Czech government ready to offer nuclear financial support

By bne IntelliNews April 2, 2012

Tim Gosling in Prague -

The Czech government on March 30 strongly suggested it will offer guaranteed prices for the electricity produced by nuclear power plants. The news is a significant boost to state-controlled energy giant CEZ and its plan to expand its Temelin nuclear plant.

Accused of clouding the issue for the investor when he finally spoke up on the issue on March 28, Industry and Trade Minister Martin Kuba stated clearly two days later that he supports price guarantees in order to promote the nuclear sector as a strategic priority, and specifically said that Temelin is very close to securing that back up.

Kuba had previously told a press conference that the state would not offer CEZ guarantees on any loans it takes on to build the CZK200bn (€8bn) expansion at Temelin, and merely hinted that price guarantees might be discussed. However, during a visit to the power plant on March 30, the minister offered far more certainty to CEZ. "I can imagine looking for some model - and I believe we have an agreement on that - which would create conditions for the energy from this (Temelin) investment to be reasonable in the long-term for the investor," Kuba said, according to Reuters.

CEZ insists that it is capable of financing the project - on which the basic economic case has been questioned - from its own sources, but it has been lobbying hard for the government to help it out at the same time. The company says that this is merely because it may have to divert capital from other projects to find the full funding.

However, the company is also looking to rule out as much uncertainty as possible, with the tender for construction of the new units due to be announced by the end of 2013. Earlier in April, Russian state-owned Rosatom - which is leading one of the bids - said that Moscow is ready to offer up to 100% of the funding in return for a share of Temelin, or in CEZ itself. CEZ meanwhile has said that it favours the funding model seen in the UK, which offers feed-in tariffs and state-guaranteed emissions allowances as a way of getting rid of some of the financial insecurity surrounding such a large-cost, long-term project.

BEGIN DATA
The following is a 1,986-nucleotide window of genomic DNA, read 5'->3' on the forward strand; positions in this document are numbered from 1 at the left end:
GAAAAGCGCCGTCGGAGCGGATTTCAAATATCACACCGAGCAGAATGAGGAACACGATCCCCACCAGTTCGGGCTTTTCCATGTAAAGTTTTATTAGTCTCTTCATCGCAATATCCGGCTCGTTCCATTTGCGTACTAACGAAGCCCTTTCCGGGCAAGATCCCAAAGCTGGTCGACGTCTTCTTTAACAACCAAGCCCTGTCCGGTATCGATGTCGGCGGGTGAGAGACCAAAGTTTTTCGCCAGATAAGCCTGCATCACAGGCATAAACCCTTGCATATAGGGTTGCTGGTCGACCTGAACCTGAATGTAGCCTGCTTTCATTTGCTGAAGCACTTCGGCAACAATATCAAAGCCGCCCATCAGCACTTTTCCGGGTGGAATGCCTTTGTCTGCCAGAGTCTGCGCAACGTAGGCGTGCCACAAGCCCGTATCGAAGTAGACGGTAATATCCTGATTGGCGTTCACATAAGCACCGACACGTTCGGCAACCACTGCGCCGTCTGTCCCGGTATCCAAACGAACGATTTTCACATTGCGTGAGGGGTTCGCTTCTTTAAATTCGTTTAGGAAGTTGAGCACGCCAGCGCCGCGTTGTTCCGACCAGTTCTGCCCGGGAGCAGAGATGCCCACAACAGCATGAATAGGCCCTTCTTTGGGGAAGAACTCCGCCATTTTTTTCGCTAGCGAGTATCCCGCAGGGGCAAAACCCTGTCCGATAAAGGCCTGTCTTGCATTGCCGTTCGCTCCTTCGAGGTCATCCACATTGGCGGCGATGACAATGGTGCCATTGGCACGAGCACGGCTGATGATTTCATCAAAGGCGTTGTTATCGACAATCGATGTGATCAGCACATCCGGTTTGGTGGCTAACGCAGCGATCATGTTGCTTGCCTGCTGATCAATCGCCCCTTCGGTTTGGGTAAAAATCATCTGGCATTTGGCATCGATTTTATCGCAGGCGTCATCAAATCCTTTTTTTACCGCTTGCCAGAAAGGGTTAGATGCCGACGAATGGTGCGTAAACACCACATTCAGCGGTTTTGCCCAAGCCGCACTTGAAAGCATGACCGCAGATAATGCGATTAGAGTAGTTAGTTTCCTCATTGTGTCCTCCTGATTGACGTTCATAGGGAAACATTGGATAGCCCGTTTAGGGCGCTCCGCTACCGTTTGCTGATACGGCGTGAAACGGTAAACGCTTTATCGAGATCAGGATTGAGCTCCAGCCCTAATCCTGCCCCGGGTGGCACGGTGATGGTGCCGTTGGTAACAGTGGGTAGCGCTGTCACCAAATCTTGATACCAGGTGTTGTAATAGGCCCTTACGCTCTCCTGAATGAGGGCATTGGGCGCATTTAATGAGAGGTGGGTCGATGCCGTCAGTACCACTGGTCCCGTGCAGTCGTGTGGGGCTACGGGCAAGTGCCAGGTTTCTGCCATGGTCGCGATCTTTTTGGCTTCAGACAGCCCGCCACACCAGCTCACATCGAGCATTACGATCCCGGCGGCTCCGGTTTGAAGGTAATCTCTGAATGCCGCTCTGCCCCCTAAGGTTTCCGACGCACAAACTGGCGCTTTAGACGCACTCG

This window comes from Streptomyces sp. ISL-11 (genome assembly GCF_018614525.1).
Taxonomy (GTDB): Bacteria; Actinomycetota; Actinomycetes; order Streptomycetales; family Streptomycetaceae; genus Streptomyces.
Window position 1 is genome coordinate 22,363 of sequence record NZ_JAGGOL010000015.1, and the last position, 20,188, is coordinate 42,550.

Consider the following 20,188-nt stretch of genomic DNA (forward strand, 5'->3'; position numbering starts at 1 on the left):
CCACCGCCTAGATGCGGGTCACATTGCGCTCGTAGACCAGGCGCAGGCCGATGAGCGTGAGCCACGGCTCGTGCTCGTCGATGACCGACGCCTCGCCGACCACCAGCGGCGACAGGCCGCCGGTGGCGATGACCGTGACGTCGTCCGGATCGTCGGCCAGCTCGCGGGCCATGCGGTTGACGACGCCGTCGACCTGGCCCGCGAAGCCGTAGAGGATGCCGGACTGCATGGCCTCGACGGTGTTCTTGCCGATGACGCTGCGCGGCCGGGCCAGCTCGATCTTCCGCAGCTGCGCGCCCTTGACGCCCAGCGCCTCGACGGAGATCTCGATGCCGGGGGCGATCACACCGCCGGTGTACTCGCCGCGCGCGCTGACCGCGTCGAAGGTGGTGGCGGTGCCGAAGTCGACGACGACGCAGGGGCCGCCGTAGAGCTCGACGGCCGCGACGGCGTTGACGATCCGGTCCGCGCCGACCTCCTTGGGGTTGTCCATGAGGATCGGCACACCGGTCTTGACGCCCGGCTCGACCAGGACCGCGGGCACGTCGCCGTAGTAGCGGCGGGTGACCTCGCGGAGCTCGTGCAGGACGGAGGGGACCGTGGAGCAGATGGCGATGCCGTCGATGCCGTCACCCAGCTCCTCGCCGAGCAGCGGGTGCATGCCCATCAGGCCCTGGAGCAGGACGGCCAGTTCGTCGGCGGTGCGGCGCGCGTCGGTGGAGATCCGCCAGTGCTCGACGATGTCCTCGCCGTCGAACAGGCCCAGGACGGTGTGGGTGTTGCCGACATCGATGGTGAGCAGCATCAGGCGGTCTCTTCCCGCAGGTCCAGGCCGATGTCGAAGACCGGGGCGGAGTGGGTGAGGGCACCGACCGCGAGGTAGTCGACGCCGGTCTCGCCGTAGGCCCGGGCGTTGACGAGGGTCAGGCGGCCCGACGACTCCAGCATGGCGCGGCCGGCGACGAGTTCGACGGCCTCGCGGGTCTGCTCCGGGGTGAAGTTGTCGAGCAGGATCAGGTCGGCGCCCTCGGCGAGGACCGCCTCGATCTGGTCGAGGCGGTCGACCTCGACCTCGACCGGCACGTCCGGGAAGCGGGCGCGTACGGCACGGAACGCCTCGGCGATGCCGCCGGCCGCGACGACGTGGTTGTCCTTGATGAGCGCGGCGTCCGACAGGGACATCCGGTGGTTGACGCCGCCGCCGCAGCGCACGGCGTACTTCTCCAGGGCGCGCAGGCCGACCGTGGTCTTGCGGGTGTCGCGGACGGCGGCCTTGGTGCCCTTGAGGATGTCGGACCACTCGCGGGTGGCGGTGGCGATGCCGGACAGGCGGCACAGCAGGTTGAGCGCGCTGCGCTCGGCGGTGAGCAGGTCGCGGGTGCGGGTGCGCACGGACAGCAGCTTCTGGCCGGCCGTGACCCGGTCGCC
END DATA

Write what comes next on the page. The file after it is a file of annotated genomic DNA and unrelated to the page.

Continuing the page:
Kuba appears to have understood that his earlier remarks did little to reduce that uncertainty, and offered far more clarity on his standing concerning feed-in tariffs for nuclear power in his latest statements. "The government must say what sources it wants in its energy mix, what portfolio it wants," the minister stated. "That is a strategic decision which cannot be dictated only by economic conditions on the market because ... at this point for many energy firms it would be economically most favourable to build the supported (renewable) resources."

Creating an apparent dichotomy between state support for nuclear and renewable energy makes sense in the Czech Republic because renewable support programmes have earned severely negative press for high costs to the taxpayer and lack of transparency. Kuba pursued that goal almost to the point of indecency, displaying in the process his intention to push through support for Temelin. "We are now supporting, with CZK32bn a year, installations that make a minimal contribution to the power system," the minister complained. "If you asked me whether it is wise to support nuclear energy against photovoltaic plants, than as industry minister I have to say yes."

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